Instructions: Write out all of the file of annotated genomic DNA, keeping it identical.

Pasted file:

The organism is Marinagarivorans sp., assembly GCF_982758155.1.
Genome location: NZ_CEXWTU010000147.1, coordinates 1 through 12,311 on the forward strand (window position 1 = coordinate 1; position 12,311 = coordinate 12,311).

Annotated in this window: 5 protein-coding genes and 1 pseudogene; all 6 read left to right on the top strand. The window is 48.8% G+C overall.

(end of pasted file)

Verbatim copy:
The organism is Marinagarivorans sp., assembly GCF_982758155.1.
Genome location: NZ_CEXWTU010000147.1, coordinates 1 through 12,311 on the forward strand (window position 1 = coordinate 1; position 12,311 = coordinate 12,311).

Annotated in this window: 5 protein-coding genes and 1 pseudogene; all 6 read left to right on the top strand. The window is 48.8% G+C overall.